In the first instance I liked the way Labor councillor Cr Cindy Cagney was prepared to negotiate, in particular with the mayor, to amend the notice of motion so that it was acceptable. Our council has sorely lacked this approach when it was dominated by one party and at odds with large parts of the community during its last term.
Novice councilor Michael Morrison also impressed me by his considered approach during this, at times confusing, discussion. It was good to see him speak up to ask for clarification of the amendments and for them to be rearranged by council officers on the big screen as a result. It’s not easy when you are new to council to pipe up and admit in public you don’t understand the new form of the amendments. It was clear many of the more experienced councillors were relieved when he did.
The final result was for council officers to bring a report to council about the best form for a new heritage committee. This would then be voted on by councillors.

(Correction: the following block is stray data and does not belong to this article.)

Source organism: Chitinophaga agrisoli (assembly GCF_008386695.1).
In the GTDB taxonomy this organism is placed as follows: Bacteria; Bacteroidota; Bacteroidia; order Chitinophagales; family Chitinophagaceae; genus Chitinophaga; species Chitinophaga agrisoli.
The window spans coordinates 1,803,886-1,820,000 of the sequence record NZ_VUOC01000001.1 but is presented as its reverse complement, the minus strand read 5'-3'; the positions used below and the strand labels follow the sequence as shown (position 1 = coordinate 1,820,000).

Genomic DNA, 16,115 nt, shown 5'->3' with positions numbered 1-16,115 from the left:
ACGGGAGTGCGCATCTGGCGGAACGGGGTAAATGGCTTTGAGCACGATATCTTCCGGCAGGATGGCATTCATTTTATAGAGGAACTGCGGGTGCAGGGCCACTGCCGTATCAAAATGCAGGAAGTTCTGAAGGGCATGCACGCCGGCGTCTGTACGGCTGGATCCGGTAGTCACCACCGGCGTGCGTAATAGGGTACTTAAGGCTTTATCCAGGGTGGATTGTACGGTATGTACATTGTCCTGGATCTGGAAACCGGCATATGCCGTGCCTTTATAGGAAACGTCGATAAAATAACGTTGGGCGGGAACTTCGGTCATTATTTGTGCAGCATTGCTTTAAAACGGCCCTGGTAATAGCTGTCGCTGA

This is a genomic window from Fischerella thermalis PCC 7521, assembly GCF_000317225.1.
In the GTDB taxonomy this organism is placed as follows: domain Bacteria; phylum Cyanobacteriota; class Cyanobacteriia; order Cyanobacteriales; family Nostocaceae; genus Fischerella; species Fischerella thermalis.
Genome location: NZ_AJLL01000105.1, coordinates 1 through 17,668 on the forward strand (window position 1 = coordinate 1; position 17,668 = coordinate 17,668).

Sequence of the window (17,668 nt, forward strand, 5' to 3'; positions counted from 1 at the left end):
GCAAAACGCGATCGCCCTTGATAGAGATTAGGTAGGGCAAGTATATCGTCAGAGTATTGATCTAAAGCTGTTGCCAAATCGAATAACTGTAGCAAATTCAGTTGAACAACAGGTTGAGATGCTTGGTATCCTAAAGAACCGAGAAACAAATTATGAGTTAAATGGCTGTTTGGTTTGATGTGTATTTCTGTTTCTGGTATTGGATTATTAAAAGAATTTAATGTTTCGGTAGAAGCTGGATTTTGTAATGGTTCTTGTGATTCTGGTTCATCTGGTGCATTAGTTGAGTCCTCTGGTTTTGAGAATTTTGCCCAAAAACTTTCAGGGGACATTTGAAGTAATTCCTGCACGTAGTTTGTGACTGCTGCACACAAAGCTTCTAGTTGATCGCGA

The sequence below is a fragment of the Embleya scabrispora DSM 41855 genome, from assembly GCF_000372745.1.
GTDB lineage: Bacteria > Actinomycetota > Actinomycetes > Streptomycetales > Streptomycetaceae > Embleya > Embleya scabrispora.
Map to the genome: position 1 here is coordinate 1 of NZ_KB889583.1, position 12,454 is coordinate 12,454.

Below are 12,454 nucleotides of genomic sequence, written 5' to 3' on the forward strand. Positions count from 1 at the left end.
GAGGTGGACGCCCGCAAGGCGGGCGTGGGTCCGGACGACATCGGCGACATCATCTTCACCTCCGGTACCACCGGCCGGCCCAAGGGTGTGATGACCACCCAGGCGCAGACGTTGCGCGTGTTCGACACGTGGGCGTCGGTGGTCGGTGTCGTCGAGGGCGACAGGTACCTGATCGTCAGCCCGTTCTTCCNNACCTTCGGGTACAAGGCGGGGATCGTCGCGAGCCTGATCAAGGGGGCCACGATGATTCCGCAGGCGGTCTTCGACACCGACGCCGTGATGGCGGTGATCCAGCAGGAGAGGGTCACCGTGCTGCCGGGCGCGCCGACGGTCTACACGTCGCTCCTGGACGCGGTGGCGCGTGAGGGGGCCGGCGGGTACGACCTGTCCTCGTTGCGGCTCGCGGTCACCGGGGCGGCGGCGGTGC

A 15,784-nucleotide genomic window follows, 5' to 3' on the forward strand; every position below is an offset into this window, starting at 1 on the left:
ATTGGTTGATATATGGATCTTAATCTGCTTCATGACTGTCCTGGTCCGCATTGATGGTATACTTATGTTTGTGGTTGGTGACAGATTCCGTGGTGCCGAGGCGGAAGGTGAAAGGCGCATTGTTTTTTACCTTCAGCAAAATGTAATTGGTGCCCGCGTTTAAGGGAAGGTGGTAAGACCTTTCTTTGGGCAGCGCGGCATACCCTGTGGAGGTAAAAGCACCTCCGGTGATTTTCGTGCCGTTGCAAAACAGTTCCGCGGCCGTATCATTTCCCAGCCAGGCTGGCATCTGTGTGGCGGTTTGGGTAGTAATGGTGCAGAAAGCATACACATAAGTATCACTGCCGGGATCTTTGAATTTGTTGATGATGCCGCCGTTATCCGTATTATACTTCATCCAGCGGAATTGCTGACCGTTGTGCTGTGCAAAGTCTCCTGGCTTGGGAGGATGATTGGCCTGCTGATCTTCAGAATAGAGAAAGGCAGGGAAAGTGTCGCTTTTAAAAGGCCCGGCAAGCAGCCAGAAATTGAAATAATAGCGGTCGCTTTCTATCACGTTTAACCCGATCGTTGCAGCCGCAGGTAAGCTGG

You can find links to the public addresses supporting the sub-committee below. These were provided by the speakers.
ORD12: Meeting closed for acquisition of land at Macarthur Drive and Camden Valley Way, Elderslie.
After the meeting was reopened, the Mayor announced that council had voted unanimously to make an application to the appropriate Minister in the State Government and the Governor of NSW for approval to acquire the land.
As part of the acquisition process, the Valuer General decides the compensation. On completion of the acquisition, the land is transferred to Camden Council and the council pays the compensation to the landowners. The council’s vote also authorised the General Manager to negotiate, if appropriate, an agreed compensation.
This opens the way for the traffic lights and expansion of the intersection.
Our new councillors generally seem to be coming up to speed well. Ashleigh Cagney, Paul Farrow and Michael Morrison are beginning to speak up and are finding their way around the meeting structure.
Rob Mills has yet to make his voice heard and for the most part been an observer at the past two meetings. He is still watching and listening but I’m sure this will change with time